Puck.js FET

Puck.js version 2 contains an on-board FET. This allows you to control medium current (up to 200mA) devices direct from Puck.js, without external components.

How it works

Puck.js has an on-board FET, connected to pin D26 and GND (there's also a global variable called FET in Espruino which is equal to D26).

Puck.js FET

When pin D26 is set high, the FET conducts (acting like a closed switch) and connects the FET pin to GND. Anything connected between a power source and the FET pin would then turn on.


The FET used is a NTZD3154 (datasheet). It's a dual FET device, with the first FET used for the IR transmitter, and the second FET available for your use.

It has the following specs:

To power devices, you have two options:

Power from Puck.js's battery

Puck.js's battery is a 3V CR2032 battery, which is roughly 220mAh - this means there's not a huge amount of power available to power external devices, but it may still be useful in some applications.

If your device draws too puck power it may well lower the voltage enough to turn Puck.js off as soon as you turn the FET on with FET.set()!

To do this simply connect:

As an example you could connect a speaker between FET and 3V and use the following to make it beep:

function beep() {
  setTimeout(function() {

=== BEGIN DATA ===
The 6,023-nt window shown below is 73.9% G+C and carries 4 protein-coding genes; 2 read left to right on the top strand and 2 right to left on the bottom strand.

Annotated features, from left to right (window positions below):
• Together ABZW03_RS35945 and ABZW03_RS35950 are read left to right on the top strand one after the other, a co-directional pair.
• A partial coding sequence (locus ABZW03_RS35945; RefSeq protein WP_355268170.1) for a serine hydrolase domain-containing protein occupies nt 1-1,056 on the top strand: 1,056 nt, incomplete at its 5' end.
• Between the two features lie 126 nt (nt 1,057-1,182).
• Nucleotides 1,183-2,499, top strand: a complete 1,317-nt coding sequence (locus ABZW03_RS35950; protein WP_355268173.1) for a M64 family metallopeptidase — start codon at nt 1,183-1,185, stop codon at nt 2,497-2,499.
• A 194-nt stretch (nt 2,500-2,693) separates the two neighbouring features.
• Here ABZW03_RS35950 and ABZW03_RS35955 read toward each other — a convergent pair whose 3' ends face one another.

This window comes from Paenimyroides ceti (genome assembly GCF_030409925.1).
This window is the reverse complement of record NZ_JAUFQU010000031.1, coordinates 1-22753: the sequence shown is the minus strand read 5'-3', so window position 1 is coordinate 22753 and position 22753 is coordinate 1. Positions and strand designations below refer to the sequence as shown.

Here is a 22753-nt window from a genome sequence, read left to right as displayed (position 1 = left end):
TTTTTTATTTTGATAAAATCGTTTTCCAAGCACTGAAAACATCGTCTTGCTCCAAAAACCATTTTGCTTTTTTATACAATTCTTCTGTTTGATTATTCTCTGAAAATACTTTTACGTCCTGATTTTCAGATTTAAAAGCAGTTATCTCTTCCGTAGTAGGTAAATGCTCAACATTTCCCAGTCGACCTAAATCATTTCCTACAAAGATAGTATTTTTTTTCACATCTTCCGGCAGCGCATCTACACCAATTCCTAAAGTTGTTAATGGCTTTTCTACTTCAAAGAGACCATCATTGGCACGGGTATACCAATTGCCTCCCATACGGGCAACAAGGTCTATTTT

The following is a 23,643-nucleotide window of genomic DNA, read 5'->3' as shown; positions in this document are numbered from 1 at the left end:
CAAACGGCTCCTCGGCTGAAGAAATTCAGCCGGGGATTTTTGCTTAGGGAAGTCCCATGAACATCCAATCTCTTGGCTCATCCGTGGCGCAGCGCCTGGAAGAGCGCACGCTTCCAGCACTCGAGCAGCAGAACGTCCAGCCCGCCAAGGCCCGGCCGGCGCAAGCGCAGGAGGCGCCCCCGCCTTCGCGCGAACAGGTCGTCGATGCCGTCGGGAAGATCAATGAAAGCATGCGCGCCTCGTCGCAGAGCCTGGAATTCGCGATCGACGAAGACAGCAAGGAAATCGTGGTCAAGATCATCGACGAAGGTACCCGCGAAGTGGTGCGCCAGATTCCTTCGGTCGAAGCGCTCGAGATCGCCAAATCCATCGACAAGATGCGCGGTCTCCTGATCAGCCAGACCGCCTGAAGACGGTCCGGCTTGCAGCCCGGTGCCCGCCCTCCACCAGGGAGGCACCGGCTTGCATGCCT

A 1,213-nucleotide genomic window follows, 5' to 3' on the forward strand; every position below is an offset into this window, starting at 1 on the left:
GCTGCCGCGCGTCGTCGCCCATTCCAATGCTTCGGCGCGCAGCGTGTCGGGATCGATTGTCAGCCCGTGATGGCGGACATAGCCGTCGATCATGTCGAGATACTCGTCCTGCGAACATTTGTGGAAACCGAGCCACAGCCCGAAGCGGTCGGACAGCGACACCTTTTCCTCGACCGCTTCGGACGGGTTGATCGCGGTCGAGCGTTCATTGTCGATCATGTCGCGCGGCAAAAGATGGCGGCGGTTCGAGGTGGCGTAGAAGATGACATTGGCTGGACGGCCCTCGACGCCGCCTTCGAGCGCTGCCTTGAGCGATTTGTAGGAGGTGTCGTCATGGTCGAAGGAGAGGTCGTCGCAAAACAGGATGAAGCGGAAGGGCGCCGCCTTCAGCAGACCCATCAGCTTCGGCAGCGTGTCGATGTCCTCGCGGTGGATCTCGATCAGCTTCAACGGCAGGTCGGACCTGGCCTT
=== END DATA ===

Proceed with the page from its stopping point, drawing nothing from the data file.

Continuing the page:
NOTE: that if you're planning on using a Piezo speaker, you'll need a resistor across the speaker. Piezos are like capacitors and will tend to hold their charge unless they have something to discharge themselves.

Power from External battery

Because the FET effectively just shorts the FET pin to GND we can use it to switch higher voltages than Puck.js's battery as long as the external voltage is less than 20v.

To do this connect:

Now you can switch the external device on and off with FET.write(1) or FET.write(0).


Electromagnetic devices (motors, solenoids, speakers, etc) let out big spikes of electricity when they are disconnected from power. While Puck.js's FET provides a certain level of protection (350mA) for this Back-EMF, if you're trying to power anything of any size with the FET pin we'd suggest you add your own diode across the pins of device that you're powering to help to protect your Puck.js.

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